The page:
ROOKIE Speaks On Their Debut LP And Touring With Cheap Trick

Photo courtesy of Alec Basse, Bloodshot Records.

Listening to ROOKIE’s new self-titled debut album, which is now available on all platforms, is like sneaking a look through your dad’s old vinyl collection on a Sunday evening after he’s fallen asleep on the couch watching Back to the Future, and I mean that in the best possible way. The Chicago-based rock group’s songs sound refreshingly new and original while simultaneously feeling like they would be right at home lovingly tucked in between a couple of Bob Seger and Allman Brothers records.

Max Loebman, guitarist and vocalist for ROOKIE, explains that mutual love for the classics helped to bring the group together. “It started out as two or three bands that had shared members, and we would stick around after practice, just a few of the guys, and hang out on James Gang songs and Chicago. Which lead us to going ‘wait, why don’t we just have one band?’”

Loebman was speaking from inside the cramped Rookie tour van as it drove through rural Indiana. I could picture Loebman, drummer and vocalist Joe Bodenaro, guitarist and vocalist Christopher Devlin, guitarist Dimitri Panoutsos, bassist Kevin Decker and keyboard man Justin Bell cramoped together inside the van with all of their gear like one big rock n’ roll burrito. “We’re blasting Zeppelin,” said Loebman.

Recorded over the course of roughly a year both at home and at Chicago’s Treehouse Records, ROOKIE’s debut album is a sonic menagerie of roots, Americana and classic, power chord drive rock. The vibrant, all hands on deck chorus of the second track “I Can’t Have You But I Want You” is an immediate highlight. “One Way Ticket” and “Sunglasses” sound like they were personally crafted by the gods of Trans-Am highway cruising songs, and the folksy “Elementary Blues” is an excellent acoustic detour.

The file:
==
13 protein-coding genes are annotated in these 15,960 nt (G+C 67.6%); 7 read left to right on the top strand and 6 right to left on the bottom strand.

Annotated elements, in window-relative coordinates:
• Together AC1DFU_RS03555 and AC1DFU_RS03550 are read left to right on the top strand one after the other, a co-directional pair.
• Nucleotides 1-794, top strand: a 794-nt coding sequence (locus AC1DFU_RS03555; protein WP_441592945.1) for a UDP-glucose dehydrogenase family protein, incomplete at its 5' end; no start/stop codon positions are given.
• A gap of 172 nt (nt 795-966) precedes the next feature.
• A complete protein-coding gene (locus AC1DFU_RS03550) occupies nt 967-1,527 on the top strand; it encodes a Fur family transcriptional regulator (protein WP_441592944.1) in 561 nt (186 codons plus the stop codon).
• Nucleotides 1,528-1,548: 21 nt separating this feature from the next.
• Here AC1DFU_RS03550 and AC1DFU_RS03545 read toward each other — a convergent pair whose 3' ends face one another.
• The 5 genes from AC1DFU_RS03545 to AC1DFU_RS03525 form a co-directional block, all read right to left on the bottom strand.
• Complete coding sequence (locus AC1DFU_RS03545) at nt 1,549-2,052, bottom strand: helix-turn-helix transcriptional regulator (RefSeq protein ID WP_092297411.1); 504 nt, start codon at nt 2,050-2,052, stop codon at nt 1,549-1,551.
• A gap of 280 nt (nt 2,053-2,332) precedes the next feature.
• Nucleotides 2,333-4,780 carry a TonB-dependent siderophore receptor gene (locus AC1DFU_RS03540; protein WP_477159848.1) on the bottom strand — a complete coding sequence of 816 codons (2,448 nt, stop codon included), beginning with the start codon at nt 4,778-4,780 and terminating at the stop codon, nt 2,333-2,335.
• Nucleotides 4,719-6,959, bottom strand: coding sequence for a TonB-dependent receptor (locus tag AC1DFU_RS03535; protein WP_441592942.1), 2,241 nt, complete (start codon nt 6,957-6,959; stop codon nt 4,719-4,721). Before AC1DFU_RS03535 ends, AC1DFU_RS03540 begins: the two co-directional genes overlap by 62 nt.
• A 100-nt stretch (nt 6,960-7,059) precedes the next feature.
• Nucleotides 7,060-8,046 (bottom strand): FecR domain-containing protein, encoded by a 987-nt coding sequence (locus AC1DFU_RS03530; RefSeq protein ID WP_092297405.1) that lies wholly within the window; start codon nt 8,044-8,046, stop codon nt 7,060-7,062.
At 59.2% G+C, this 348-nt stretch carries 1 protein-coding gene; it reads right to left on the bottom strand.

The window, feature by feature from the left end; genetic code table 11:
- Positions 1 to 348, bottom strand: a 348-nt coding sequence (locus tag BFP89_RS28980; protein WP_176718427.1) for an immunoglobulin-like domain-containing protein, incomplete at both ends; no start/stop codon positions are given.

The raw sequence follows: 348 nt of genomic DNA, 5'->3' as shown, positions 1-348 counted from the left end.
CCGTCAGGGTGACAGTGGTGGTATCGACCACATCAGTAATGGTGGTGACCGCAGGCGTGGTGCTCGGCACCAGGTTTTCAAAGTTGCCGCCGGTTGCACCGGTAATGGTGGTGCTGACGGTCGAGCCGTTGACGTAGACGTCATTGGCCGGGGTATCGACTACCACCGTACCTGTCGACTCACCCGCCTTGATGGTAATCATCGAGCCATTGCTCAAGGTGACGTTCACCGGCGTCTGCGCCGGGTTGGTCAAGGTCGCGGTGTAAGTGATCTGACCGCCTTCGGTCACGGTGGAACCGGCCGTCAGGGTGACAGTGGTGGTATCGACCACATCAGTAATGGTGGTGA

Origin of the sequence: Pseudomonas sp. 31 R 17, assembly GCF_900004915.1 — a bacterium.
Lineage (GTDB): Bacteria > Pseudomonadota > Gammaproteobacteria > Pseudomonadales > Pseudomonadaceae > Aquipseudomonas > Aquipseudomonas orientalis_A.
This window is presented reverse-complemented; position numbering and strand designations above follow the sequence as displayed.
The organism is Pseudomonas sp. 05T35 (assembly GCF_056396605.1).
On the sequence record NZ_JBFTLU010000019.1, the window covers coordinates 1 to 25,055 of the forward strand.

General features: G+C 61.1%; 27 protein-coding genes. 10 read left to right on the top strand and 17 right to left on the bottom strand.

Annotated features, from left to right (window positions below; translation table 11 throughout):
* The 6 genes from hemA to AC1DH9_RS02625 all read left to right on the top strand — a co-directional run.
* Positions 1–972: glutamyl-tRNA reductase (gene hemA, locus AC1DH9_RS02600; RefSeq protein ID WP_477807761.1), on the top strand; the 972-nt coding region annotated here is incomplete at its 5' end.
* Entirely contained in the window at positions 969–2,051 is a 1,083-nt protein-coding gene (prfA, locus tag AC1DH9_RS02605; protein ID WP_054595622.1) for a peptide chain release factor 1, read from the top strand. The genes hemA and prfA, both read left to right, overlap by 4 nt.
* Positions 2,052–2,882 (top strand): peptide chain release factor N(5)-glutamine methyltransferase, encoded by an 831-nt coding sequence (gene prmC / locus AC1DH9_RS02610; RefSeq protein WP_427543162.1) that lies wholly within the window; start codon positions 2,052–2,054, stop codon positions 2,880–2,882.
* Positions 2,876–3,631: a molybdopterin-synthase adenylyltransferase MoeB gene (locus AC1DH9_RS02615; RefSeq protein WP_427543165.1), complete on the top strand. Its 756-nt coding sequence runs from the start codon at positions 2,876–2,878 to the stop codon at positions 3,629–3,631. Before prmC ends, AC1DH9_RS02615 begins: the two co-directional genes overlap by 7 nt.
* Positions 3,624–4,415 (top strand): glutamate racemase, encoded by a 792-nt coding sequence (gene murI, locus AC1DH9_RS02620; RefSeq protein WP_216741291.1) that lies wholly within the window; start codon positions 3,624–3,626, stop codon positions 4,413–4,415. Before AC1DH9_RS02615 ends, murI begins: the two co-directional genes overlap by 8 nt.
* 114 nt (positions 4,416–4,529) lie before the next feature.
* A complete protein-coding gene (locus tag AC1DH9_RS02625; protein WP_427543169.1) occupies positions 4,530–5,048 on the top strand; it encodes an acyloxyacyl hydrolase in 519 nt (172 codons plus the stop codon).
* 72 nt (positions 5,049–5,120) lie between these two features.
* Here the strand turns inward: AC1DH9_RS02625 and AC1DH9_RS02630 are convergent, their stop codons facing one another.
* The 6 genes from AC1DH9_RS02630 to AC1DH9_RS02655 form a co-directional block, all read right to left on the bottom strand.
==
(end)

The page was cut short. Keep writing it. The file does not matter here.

“We all write and collaborate,” said Loebman. “For some of the songs on the record Joe would write the tune and have the full idea fleshed out and we’d all learn the parts and put our own spin on them. Other songs, in particular ‘One Way Ticket,’ I had the shell of it and brought it to the band, and everyone kind of worked together to build it into what it became.”

After a couple years of playing shows predominantly in Chicagoland and the wider midwest, ROOKIE landed a gig supporting classic rock legends and fellow Illinois natives Cheap Trick for eight shows on the east coast leg of their early 2020 tour.

After a couple years of playing shows predominantly in Chicagoland and the wider midwest, ROOKIE landed a gig supporting classic rock legends and fellow Illinois natives Cheap Trick for eight shows on the east coast leg of their early 2020 tour.

“We caught word of it a little ways back and it fell through for a different tour with them. So I was kind of in the mindset of expecting it never to happen. And then maybe a couple weeks before it was like ‘it might be a possibility for next month’ and then, you know, a couple days later it’s like ‘it’s happening’ we were all like ‘f*** yeah.’”

Cheap Trick’s pop-rock anthems had been an enormous influence on ROOKIE’s sound. Loebman said that the whole ordeal didn’t really register for the band until they were on stage with a wisecracking Rick Nielsen during the first soundcheck.

“He asked us ‘where are you guys from?’ and we said ‘Chicago’ and he said ‘you don’t look like it’ and then he shredded his guitar,” said Loebman.

While the packed theaters and tight schedules of the tour were a large adjustment from the small clubs and DIY venues of the Chicago scene, Loebman explained that the support from both the crowd and Cheap Trick themselves made the whole thing worth it.

“It was really an honor, those were some of the biggest rooms we’ve played,” said Loebman. “They were really kind to us.”

Like many other bands, many of ROOKIE’s upcoming tour plans were scuttled by the COVID-19 outbreak. In lieu of an album release show, which was also rescheduled for September, ROOKIE streamed two short live-stream sets through their Facebook page. The first featured the full band, while the second was an acoustic session with Loebman and Bodenaro. Even without an audience, ROOKIE still kept their signature spirits high and played as if they were at Wembley.

“Looks like we got some viewage,” said Loebman at the beginning of the second stream. “Shall we?” said Bodenaro.

ROOKIE’s self-titled debut album is available for streaming now on all platforms!

Originally published 3/26/2020 on UIC Radio.